Barcelona, Spain - Aug. 26, 2017: Being underweight, and not overweight, has the highest mortality, cost, length of stay, and readmission rate for those undergoing cardiac catheterisation, according to an analysis of more than one million patients presented at ESC Congress today.1
"Elevated body mass index (BMI) is a risk factor for coronary artery disease, yet studies have shown that overweight and obese patients actually have fewer complications and better clinical outcomes after revascularisation using percutaneous coronary intervention (PCI) - a phenomenon dubbed the obesity paradox," said lead author Dr Afnan Tariq, an interventional cardiology fellow, Lenox Hill Hospital, New York, USA.
This study examined the association of BMI with in-hospital mortality, cost of care, length of stay, and rate of readmission within 30 days in patients undergoing cardiac catheterisation (coronary angiography) in 2013 in a nationally representative cohort.
Researchers used the National Readmission Database and Nationwide Inpatient Sample Database to retrospectively analyse discharge and readmission data. These are the largest all payer USA inpatient databases and include more than 35 million hospitalisations annually.
In 2013, 1 035 727 patients underwent cardiac catheterisation, of which 42% also received PCI with a stent or balloon. When categorised by BMI, 0.4% of patients were underweight (BMI<19 kg/m2), while 11.4% were obese (BMI 30.1-40 kg/m2) and 8.0% were morbidly obese (BMI over 40 kg/m2). Of those undergoing cardiac catheterisation, only 25.8% of the underweight patients went on to receive PCI, while 32.5% of the morbidly obese, 41% of the overweight, 41% of the obese, and 43.2% of the normal weight categories went on to have a balloon or stent (PCI) placed for coronary blockages (adjusted for comorbidities: all values p<0.001).
Despite the low percentage of cardiac catheterisations and lower rate of PCI compared to normal and overweight BMI groups, underweight patients were over three times more likely to die after cardiac catheterisation than morbidly obese patients and five times more likely to die than obese patients (6.0% mortality for underweight patients, 2.3% normal weight, 1.7% overweight, 1.2% obese, 1.9% morbidly obese, all values adjusted for comorbidities: p<0.001). Interestingly, despite the extreme BMI, morbidly obese patients had a lower mortality rate than normal weight patients and obese patients had the lowest mortality of all groups undergoing cardiac catheterisation.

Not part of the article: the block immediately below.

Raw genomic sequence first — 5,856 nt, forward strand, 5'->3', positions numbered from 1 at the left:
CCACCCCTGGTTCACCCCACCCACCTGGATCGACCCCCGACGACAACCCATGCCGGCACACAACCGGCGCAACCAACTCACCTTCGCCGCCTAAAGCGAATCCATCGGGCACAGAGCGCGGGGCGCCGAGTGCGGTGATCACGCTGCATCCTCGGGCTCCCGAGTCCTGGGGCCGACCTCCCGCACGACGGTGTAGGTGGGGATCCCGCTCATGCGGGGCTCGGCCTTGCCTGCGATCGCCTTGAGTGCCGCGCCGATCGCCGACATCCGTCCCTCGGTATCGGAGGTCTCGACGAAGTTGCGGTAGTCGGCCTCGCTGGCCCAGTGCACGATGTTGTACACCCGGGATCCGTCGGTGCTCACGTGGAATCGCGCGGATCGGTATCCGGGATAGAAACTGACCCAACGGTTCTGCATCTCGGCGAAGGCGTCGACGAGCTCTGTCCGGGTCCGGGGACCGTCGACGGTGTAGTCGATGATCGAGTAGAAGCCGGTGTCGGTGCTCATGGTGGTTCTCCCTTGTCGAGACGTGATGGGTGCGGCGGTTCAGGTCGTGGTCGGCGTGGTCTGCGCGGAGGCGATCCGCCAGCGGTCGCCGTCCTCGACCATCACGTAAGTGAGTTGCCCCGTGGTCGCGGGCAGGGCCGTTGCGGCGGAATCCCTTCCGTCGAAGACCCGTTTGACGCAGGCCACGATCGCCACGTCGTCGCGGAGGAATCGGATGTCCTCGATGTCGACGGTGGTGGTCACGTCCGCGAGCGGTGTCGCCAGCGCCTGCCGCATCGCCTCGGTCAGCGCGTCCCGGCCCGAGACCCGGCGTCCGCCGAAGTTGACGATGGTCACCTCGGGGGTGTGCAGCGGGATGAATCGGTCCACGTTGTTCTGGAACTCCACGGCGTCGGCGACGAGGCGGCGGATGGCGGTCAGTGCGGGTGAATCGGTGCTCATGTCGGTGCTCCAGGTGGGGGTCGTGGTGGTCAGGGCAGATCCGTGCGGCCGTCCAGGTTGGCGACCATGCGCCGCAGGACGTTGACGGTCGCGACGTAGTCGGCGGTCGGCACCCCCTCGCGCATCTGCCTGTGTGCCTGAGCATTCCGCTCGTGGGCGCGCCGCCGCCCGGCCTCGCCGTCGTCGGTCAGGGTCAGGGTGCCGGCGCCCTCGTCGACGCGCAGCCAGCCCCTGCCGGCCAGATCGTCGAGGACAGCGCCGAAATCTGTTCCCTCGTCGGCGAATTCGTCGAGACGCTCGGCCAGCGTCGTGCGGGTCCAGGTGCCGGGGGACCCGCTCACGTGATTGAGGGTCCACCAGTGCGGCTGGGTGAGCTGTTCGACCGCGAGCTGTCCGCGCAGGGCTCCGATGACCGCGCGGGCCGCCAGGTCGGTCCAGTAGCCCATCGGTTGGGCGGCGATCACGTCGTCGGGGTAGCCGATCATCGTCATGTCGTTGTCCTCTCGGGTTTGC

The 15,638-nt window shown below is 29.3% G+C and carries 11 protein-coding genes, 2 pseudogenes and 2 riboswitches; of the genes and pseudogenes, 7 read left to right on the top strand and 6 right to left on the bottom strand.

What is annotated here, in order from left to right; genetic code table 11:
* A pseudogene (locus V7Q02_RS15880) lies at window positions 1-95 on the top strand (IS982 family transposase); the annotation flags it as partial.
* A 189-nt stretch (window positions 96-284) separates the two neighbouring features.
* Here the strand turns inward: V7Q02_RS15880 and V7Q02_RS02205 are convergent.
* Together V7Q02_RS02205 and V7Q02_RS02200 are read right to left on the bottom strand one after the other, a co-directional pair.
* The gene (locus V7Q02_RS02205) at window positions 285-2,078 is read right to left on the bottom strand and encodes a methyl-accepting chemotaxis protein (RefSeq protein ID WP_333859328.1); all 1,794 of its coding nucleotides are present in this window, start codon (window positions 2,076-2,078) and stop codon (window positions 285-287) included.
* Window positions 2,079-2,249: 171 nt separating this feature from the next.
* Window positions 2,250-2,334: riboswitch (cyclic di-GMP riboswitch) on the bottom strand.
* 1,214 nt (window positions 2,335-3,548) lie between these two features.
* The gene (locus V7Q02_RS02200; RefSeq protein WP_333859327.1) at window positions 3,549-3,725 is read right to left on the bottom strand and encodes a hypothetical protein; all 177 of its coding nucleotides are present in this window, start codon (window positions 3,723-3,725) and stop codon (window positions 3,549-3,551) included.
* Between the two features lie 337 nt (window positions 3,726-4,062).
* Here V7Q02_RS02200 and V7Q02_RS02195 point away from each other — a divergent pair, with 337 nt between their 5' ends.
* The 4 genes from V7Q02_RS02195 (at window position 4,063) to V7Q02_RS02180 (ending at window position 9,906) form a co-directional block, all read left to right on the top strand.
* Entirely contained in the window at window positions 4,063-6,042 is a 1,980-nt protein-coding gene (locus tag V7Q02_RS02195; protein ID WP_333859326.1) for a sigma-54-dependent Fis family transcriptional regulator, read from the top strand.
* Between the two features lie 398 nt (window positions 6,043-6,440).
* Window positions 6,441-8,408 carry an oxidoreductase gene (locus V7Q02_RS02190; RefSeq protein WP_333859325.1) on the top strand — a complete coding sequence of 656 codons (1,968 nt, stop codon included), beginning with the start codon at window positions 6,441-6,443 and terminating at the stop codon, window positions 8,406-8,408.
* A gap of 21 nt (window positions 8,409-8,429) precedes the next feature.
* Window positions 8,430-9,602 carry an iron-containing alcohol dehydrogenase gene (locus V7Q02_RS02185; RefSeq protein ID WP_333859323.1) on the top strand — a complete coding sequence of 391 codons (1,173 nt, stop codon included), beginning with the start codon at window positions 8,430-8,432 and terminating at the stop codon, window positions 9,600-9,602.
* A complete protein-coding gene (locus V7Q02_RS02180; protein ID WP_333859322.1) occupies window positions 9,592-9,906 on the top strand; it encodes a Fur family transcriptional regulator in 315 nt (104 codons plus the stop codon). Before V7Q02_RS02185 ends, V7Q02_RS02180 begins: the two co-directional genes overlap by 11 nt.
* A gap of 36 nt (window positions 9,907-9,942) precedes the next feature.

Length of stay for underweight patients was more than double that of normal weight patients (10.5 days versus 5.1 days) resulting in nearly 50% higher costs for underweight patients ($USD 33 540 versus $USD 22 581). Morbidly obese patients had a slightly longer length of stay and higher costs compared to normal weight patients (6.2 days, p<0.01 and $USD 23 889, p<0.01).
After adjustment for comorbidities, underweight patients were 18% more likely than normal weight patients to be readmitted within 30 days (p<0.007), while morbidly obese patients were 8.2% less likely to be readmitted within 30 days (p<0.001). Overweight and obese patients had the lowest readmission rates, and were over 10% less likely to be readmitted than normal weight patients within 30 days.
Dr Tariq said: "The obesity paradox has flummoxed researchers for some time, and our research also flips the conventional wisdom that a higher BMI should portend a worse outcome. We found that the lower BMI group had worse outcomes across the board, including readmission, length of stay, cost, and mortality."
"Furthermore, using the largest all payer publicly available database in the USA, we observe that obese and morbidly obese patients receive stents or balloons at a lower rate than normal weight patients, are less likely to be readmitted within 30 days, and have lower mortality than normal weight patients undergoing cardiac catheterisation," he continued.
Dr Tariq concluded: "Further research will certainly add to the growing body of evidence, but the scales seem to be tipping in favour of higher BMI patients having better outcomes than normal weight patients. This study also reinforces the notion that the frail, those with the lowest BMI, have the worst outcomes - suggesting that when it comes to cardiac catheterisation, the smaller they are, the harder they fall."